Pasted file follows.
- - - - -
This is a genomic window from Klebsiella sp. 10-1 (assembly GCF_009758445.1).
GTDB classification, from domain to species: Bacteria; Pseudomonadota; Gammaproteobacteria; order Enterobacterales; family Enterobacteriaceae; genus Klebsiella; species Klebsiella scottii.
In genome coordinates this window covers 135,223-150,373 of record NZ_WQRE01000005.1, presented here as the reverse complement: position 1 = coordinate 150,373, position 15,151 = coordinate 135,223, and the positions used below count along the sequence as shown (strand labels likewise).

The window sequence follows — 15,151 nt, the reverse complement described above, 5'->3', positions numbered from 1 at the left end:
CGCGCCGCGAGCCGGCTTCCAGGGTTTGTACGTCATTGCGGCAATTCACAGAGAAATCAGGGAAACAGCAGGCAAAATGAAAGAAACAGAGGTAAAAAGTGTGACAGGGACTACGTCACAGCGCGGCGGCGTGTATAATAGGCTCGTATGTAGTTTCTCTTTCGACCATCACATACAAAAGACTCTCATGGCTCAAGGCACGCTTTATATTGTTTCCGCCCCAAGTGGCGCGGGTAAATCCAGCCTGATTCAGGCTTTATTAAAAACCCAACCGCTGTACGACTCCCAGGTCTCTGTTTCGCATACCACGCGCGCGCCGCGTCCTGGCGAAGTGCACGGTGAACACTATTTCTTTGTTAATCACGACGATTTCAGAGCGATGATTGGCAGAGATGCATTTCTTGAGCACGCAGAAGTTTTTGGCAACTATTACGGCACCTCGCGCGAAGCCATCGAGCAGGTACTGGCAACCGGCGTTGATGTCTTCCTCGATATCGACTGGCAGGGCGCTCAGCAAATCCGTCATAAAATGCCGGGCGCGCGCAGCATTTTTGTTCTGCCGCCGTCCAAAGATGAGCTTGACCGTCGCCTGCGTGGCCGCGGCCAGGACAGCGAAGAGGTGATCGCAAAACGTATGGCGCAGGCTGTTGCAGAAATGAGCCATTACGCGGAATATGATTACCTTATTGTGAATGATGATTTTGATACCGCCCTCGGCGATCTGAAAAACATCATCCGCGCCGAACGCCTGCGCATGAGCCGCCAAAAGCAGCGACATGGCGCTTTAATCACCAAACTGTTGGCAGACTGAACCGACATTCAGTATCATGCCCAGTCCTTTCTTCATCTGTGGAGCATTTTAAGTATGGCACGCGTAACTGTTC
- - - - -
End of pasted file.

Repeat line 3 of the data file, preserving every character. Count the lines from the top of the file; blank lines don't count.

In genome coordinates this window covers 135,223-150,373 of record NZ_WQRE01000005.1, presented here as the reverse complement: position 1 = coordinate 150,373, position 15,151 = coordinate 135,223, and the positions used below count along the sequence as shown (strand labels likewise).